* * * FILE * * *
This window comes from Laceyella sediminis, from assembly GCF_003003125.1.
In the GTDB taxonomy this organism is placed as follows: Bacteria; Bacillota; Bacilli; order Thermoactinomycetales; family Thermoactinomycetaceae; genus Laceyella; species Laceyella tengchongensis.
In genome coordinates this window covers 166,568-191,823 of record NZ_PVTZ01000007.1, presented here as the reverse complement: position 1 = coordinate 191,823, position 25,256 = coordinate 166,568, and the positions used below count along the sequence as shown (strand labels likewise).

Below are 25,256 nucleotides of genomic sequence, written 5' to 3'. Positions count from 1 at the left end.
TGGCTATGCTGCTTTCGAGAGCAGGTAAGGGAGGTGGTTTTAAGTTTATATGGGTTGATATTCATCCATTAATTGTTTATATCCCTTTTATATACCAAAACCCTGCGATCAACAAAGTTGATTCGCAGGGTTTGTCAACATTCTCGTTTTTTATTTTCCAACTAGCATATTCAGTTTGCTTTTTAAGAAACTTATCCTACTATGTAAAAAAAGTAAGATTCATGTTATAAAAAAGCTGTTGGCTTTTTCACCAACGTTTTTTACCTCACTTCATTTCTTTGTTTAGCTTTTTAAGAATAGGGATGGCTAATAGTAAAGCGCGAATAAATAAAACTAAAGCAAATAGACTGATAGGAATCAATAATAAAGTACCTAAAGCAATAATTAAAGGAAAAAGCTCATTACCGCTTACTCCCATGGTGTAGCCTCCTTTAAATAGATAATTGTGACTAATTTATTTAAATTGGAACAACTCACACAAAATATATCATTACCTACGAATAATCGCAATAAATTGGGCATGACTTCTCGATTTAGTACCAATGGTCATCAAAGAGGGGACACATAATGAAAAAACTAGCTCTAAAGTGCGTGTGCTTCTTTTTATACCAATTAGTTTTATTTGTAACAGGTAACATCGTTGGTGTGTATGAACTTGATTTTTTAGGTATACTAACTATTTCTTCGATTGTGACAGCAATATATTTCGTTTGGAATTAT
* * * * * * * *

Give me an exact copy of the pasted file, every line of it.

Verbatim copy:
This window comes from Laceyella sediminis, from assembly GCF_003003125.1.
In the GTDB taxonomy this organism is placed as follows: Bacteria; Bacillota; Bacilli; order Thermoactinomycetales; family Thermoactinomycetaceae; genus Laceyella; species Laceyella tengchongensis.
In genome coordinates this window covers 166,568-191,823 of record NZ_PVTZ01000007.1, presented here as the reverse complement: position 1 = coordinate 191,823, position 25,256 = coordinate 166,568, and the positions used below count along the sequence as shown (strand labels likewise).

Below are 25,256 nucleotides of genomic sequence, written 5' to 3'. Positions count from 1 at the left end.
TGGCTATGCTGCTTTCGAGAGCAGGTAAGGGAGGTGGTTTTAAGTTTATATGGGTTGATATTCATCCATTAATTGTTTATATCCCTTTTATATACCAAAACCCTGCGATCAACAAAGTTGATTCGCAGGGTTTGTCAACATTCTCGTTTTTTATTTTCCAACTAGCATATTCAGTTTGCTTTTTAAGAAACTTATCCTACTATGTAAAAAAAGTAAGATTCATGTTATAAAAAAGCTGTTGGCTTTTTCACCAACGTTTTTTACCTCACTTCATTTCTTTGTTTAGCTTTTTAAGAATAGGGATGGCTAATAGTAAAGCGCGAATAAATAAAACTAAAGCAAATAGACTGATAGGAATCAATAATAAAGTACCTAAAGCAATAATTAAAGGAAAAAGCTCATTACCGCTTACTCCCATGGTGTAGCCTCCTTTAAATAGATAATTGTGACTAATTTATTTAAATTGGAACAACTCACACAAAATATATCATTACCTACGAATAATCGCAATAAATTGGGCATGACTTCTCGATTTAGTACCAATGGTCATCAAAGAGGGGACACATAATGAAAAAACTAGCTCTAAAGTGCGTGTGCTTCTTTTTATACCAATTAGTTTTATTTGTAACAGGTAACATCGTTGGTGTGTATGAACTTGATTTTTTAGGTATACTAACTATTTCTTCGATTGTGACAGCAATATATTTCGTTTGGAATTAT